Friday, August 10, 2007

Studied Natures - Exhibition

51°10’ N, 115°34’ W - 6:31pm - 12th June 2007 (part of middle panel)

Studied Natures – Kirsten Bradley
16th August - 8th September 2007
Opening 16th August, 6pm

Westspace Gallery
Level 1, 15 - 19 Anthony Street
Melbourne, Australia

Studied Natures examines perceptions of nature and simulation through photography, timelapse animation and camera obscura. Ever Rotating Sky (51°10’ N, 115°34’ W) is the first suite in a series of works which attempt to grapple a tiny bit with perceptions of the ‘natural world’, landscape and ‘the grand view’ within our culture. Kirsten’s first solo exhibition is an installation comprising three single-channel digital animations, sound, and a suite of photographs. Sound: veðurathugan - Ben Frost [remixing Steinbrüchel]

Many thanks to the Banff Centre for the Arts, Canada, the Australia Council for the Arts, and the National Association for Visual Artists for their support.

video here of a similar work using same technique + parameters...

Room Sheet for exhibition:

Ever Rotating Sky (51°10’ N, 115°34’ W) is the first suite in a series of works which attempt to grapple a tiny bit with perceptions of the ‘natural world’, landscape and ‘the grand view’ within our culture. What do we perceive as natural? How is that changing? In a world out of balance, it is perhaps within the membranes between the organic and the simulated forms of ‘nature’ that answers to important questions lie.

Ever Rotating Sky (51°10’ N, 115°34’ W) chronicles the passing of three successive days in the Bow Valley of the Canadian Rocky Mountains. Using an accurate star chart of the night sky for that season and place on earth, a star field of pinholes are transferred to a sheet of card, which is placed against a large, west-facing exterior window. The light from these pinholes, projected onto a paper screen inside the room, results in an array of camera obscura images of the outside mountain scene, arranged in the pattern of the constellations above.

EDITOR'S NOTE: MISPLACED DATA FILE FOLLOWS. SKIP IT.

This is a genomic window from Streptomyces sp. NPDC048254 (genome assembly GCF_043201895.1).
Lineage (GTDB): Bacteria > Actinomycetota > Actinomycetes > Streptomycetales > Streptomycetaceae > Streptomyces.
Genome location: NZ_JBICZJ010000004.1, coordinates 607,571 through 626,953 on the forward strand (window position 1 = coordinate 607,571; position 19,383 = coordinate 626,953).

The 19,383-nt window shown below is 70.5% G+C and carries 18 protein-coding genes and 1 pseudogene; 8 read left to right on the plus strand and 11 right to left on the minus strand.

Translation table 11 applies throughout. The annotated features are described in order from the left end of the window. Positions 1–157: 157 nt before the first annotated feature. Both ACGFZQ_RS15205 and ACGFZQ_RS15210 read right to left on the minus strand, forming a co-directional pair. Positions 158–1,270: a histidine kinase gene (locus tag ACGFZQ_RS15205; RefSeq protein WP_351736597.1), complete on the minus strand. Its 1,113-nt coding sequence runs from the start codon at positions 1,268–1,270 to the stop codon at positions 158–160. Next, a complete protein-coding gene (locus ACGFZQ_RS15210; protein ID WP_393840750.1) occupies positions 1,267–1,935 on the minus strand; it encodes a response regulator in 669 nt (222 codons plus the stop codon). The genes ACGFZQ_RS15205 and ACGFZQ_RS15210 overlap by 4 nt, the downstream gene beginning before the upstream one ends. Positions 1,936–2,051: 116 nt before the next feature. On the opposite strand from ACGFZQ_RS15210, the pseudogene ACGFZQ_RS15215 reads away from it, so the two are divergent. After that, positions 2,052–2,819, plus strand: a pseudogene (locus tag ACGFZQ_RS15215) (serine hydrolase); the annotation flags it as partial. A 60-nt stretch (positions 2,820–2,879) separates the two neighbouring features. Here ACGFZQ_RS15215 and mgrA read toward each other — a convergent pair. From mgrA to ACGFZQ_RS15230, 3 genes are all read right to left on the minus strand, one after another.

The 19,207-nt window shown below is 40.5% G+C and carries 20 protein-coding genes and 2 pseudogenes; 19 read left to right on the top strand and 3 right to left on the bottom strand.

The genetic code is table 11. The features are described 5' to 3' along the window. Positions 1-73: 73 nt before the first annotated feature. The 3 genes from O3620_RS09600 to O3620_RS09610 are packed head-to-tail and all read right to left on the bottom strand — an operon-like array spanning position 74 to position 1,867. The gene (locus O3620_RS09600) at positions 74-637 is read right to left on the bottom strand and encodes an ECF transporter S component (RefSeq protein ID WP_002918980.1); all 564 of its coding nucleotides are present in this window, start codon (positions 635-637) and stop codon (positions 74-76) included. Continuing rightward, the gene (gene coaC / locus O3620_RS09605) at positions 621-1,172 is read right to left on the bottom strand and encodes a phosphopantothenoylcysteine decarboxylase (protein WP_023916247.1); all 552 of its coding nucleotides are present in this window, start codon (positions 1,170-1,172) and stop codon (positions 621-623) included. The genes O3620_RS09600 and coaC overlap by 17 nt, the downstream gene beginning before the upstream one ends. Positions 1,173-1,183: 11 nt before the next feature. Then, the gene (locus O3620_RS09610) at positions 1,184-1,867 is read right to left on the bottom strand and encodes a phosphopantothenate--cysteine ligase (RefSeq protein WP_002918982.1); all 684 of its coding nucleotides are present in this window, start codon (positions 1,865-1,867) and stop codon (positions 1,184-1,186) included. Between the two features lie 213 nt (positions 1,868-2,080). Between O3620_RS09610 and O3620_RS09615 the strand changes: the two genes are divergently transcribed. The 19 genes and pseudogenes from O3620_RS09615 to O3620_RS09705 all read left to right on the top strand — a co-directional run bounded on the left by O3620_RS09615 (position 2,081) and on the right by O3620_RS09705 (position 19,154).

Over the course of these three days, from dawn until dusk, the light upon the screen is recorded at a rate of one image every 20 seconds. These images have then been collated in series to create a unique time-lapse document in high definition digital video. Tiny, multiple and ever-changing views of rainstorms, mountains, cloudbanks and sunlight all merge over the course of the day to create an abstract universe. Ever Rotating Sky… aims to explore ways of approaching landscape and the circadian rhythms of the everyday, employing time, motion and what has always been there.

Utilizing simple, in-camera techniques, I wanted, with this piece, to consider aspects of nature and landscape, our relationship to it, and our perception of it – and where nature melds into a simulation of itself – and when we care (or notice) – and when we don’t. This piece therefore centres on looking at aspects of ‘real’ and simulated natures, and what constitutes which on a variety of levels, from perceptions of abstract ‘lifelike’ or ‘natural’ motion through to the theoretical boundaries of what constitutes the natural.

My intention is to sift through some of these questions in the form of work which addresses the murky boundaries between these two natures in new ways. Working primarily with the organic, I am seeking to explore perceptions of what constitutes natural motion, natural form, and natural vistas through animation and time-lapse. I want to construct views of parallel natures, by use of the natural, and see if they can exist independently as a ‘truthful’ nature, which not what it is, but which the eye and the heart see as an admittedly parallel, but nonetheless accepted, nature unto its self.

Kirsten Bradley’s work deals primarily with landscapes - urban, natural, sonic, constructed and imagined. Her current interests are centred in sociological histories of the landscape, and the murky waters between the organic and simulated within our perceptions of nature and wilderness. Working primarily as one-third of artist collective Cicada she has exhibited extensively throughout Australia and a little bit overseas including projects at the Museum of Contemporary Art, Sydney, and the Govett-Brewster, Aotearoa New Zealand.

Ben Frost is a composer, a producer, an artist of sorts and could possibly be described by various other stupid titles. He was born in Melbourne Australia in 1980. He lives in Reykjavik Iceland, eats well, sleeps well, likes holding hands and is, generally speaking... happy.

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